Japanese Prime Minister Yoshihide Suga on Monday agreed with International Olympic Committee chief Thomas Bach that the Tokyo Olympics will be held as planned next summer, possibly with spectators, despite the ongoing global coronavirus pandemic.

Suga and Bach, who is on a four-day visit to Tokyo that began Sunday, said they discussed preparations taking place for the Summer Games and agreed to continue working closely to ensure the safety of visitors as the number of novel coronavirus cases continues to rise across the world.

International Olympic Committee President Thomas Bach (L) and Japanese Prime Minister Yoshihide Suga on Nov. 16, 2020. (Kyodo)

After the meeting, Bach told reporters he is confident spectators will be able to enter games venues to watch the sporting action, promising that the IOC will step up efforts to make sure those in the crowd and athletes will be vaccinated "if by then a vaccine is available."

"In this meeting, we were totally aligned in the full determination and confidence to make the Olympic Games Tokyo 2020 and the Paralympic Games a great success next summer here in Tokyo," he said. "Together we can make these Olympics Games and the Olympic flame the light at the end of the tunnel."

At a press conference later in the day, Bach suggested that the IOC could shoulder some of the costs of vaccinating participants for the disease COVID-19 if a vaccine becomes available, though he denied "rumors" it would be a requirement for overseas visitors to enter Japan.

IOC chief Bach (L) speaks at a press conference with Tokyo Olympic organizing committee President Yoshiro Mori in Tokyo on Nov. 16, 2020. (Pool photo)(Kyodo)

Still, he remained vague on the details, including the number of spectators to be allowed in stadiums and when that will be decided.

This is Bach's first trip to Japan since the decision in March to postpone the Olympics and Paralympics by one year due to the outbreak of the virus.

The games are now scheduled to be held in 2021, the Olympics on July 23-Aug. 8 and the Paralympics on Aug. 24-Sept. 5.

Compared with many other countries, Japan has been relatively unscathed by the pandemic. It has, however, seen record daily infections in recent days as the temperature has dropped and after it began easing restrictions on people's movement and border controls.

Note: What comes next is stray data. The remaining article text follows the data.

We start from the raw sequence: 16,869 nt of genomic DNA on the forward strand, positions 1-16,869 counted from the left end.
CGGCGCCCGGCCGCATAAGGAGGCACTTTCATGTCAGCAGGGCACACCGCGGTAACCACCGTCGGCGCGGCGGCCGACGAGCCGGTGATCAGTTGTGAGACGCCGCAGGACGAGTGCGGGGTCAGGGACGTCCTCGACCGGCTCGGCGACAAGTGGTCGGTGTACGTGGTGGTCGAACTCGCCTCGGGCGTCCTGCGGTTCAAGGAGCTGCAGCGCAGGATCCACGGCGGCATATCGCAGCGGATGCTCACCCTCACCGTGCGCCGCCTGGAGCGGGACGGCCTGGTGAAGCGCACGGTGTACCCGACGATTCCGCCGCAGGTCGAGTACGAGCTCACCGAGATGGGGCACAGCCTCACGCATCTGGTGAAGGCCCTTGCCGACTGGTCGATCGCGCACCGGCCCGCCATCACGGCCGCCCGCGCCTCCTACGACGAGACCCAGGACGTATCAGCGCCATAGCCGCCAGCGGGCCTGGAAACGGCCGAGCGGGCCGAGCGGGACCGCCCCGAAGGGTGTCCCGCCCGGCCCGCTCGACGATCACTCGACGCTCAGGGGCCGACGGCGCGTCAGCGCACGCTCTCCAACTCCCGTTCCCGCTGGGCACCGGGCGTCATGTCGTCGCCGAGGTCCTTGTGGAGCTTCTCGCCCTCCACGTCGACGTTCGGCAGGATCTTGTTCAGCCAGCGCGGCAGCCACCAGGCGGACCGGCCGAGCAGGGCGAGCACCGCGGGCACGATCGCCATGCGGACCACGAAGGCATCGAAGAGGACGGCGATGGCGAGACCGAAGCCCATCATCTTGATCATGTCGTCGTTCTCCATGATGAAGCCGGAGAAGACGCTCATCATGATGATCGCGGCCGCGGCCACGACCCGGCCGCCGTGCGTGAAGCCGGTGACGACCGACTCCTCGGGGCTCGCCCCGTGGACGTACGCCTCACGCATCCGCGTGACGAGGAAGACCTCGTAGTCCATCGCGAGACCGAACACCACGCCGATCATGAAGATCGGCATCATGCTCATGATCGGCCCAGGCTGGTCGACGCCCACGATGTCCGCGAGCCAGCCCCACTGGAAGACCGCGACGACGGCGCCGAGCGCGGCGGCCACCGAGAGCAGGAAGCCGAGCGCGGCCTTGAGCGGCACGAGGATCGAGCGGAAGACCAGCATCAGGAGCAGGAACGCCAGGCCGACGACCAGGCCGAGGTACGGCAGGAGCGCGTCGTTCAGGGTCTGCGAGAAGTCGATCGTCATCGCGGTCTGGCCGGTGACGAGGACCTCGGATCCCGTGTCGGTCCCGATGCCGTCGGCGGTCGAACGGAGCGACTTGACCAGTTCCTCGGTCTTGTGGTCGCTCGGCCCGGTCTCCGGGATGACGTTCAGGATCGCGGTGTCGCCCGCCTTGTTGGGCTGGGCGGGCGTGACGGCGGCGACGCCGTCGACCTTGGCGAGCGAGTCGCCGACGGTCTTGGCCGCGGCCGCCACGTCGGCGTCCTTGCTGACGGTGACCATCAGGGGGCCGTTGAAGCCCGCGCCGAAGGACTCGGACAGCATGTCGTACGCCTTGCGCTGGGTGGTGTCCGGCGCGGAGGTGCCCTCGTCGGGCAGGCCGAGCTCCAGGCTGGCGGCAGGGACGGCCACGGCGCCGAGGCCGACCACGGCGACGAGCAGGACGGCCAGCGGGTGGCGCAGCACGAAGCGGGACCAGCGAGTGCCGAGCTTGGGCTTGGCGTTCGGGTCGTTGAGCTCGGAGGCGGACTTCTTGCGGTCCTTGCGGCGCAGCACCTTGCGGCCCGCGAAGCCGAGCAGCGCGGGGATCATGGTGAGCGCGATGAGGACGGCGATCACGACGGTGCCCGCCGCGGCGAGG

Under such circumstances, Suga renewed his pledge in the presence of Bach that he is "determined" to host the games as "proof that humanity has defeated the virus."

"I explained that we are making various considerations on the premise of having spectators and agreed with President Bach to work closely together toward realizing a safe and secure Olympics," Suga told reporters after the approximately 30-minute meeting.

The meeting, also the first with Suga since he became prime minister in mid-September, took place as the Japanese government has accelerated the process of formulating measures against the virus during the games.

Tokyo Gov. Yuriko Koike, who separately held talks with Bach, said the Japanese capital hopes to welcome people from overseas by cooperating with the IOC and other related bodies.

IOC chief Bach (R) and Tokyo Gov. Yuriko Koike bump elbows during their meeting in Tokyo on Nov. 16, 2020. (Kyodo) 

"Tokyo is, together with the Japanese government, putting our utmost efforts on measures against the novel coronavirus, and we are striving to welcome everybody including athletes from around the world," Koike told Bach.

Japan is now planning to exempt foreign visitors traveling to the games from its 14-day quarantine requirement if they are from countries or regions with relatively few coronavirus cases.

Athletes and staff participating in international competitions or training camps in Japan prior to the games will also be exempted from the quarantine period.

The government will decide by next spring whether to permit overseas spectators to attend the games.

Japan logged a new record daily total of more than 1,600 infections last week, surpassing the previous peak in early August.

Media polls have indicated the Japanese public is divided over the hosting of the games in the Japanese capital.

Former Japanese Prime Minister Shinzo Abe (R) receives the Olympic Order by IOC chief Bach in Tokyo on Nov. 16, 2020. (Pool photo) (Kyodo)

A Kyodo News poll in October showed 37.6 percent of respondents said they think the Olympics and Paralympics should be held, while 31.8 percent said the games should be postponed again, and 24.1 percent said they should be called off.

In the afternoon, Bach met former Prime Minister Shinzo Abe, who was the country's leader when Tokyo won the bid to host the 2020 Games but was forced to step down for health reasons.

Bach gave him the Olympic Order, the IOC's highest award, for his contributions to the hosting of the games.

On Tuesday, Bach is scheduled to visit the athletes' village and the National Stadium. Completed in November 2019, the stadium will be used for athletics and soccer during the Tokyo Games as well as the opening and closing ceremonies.

Photo taken from a Kyodo News helicopter on July 21, 2020, shows the National Stadium, the main venue of the Tokyo Olympics and Paralympics. (Kyodo)

Related coverage:

Olympics: Fans from less infected nations to get quarantine exemption

Japan mulls exempting int'l visitors for Olympics from quarantine

Tokyo Olympic organizers begin accepting ticket refund applications